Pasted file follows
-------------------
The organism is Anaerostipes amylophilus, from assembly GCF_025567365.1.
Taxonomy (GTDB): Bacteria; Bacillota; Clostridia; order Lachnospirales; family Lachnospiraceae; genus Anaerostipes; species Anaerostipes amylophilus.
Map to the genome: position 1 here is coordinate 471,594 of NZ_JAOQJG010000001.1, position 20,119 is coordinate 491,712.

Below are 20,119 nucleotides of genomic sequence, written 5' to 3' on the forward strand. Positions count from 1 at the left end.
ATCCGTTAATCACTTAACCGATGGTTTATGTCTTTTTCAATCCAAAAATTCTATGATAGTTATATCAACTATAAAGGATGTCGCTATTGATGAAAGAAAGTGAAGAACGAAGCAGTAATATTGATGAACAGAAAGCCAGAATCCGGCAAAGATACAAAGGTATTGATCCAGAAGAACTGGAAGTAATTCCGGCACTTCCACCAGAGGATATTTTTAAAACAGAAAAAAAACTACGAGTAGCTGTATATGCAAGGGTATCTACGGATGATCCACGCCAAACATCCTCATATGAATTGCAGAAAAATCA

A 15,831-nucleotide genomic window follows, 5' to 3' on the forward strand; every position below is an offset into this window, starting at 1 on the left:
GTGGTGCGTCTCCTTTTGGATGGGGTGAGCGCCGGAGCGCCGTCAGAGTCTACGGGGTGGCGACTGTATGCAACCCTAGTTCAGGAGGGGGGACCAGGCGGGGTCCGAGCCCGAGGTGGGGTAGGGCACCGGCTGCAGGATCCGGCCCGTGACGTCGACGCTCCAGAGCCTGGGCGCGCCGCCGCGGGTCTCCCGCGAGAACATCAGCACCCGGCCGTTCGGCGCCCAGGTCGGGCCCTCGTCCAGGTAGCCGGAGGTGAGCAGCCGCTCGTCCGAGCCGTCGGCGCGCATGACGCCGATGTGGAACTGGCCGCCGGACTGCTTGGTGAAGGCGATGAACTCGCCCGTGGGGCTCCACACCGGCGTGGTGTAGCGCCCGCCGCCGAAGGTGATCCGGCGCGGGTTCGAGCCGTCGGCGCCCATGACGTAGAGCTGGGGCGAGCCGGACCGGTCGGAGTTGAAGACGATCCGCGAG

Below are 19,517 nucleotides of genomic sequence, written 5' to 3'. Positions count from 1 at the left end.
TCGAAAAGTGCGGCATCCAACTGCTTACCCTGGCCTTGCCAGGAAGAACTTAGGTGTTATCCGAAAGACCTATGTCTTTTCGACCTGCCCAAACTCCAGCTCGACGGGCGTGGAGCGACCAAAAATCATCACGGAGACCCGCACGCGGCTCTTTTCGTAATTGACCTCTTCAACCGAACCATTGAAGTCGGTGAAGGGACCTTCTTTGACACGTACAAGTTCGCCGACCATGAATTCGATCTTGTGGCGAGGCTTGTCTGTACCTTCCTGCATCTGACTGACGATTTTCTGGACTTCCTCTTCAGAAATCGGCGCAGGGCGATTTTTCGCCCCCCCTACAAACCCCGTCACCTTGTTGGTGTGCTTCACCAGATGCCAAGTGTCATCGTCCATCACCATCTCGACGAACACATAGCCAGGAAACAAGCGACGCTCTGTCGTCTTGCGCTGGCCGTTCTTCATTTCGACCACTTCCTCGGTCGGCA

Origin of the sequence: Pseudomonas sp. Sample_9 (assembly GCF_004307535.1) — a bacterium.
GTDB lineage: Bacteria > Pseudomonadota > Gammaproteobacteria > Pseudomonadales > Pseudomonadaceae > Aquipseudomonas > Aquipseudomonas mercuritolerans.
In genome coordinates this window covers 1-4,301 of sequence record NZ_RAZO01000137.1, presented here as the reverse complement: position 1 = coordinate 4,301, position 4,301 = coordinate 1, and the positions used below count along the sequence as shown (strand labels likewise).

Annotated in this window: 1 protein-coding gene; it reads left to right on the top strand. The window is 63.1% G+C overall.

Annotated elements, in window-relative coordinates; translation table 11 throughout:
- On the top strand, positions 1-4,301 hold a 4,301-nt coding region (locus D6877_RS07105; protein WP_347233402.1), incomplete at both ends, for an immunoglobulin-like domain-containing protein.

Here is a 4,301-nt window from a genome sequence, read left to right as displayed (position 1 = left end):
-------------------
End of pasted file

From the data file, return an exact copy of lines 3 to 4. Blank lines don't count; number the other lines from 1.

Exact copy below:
Map to the genome: position 1 here is coordinate 471,594 of NZ_JAOQJG010000001.1, position 20,119 is coordinate 491,712.

Below are 20,119 nucleotides of genomic sequence, written 5' to 3' on the forward strand. Positions count from 1 at the left end.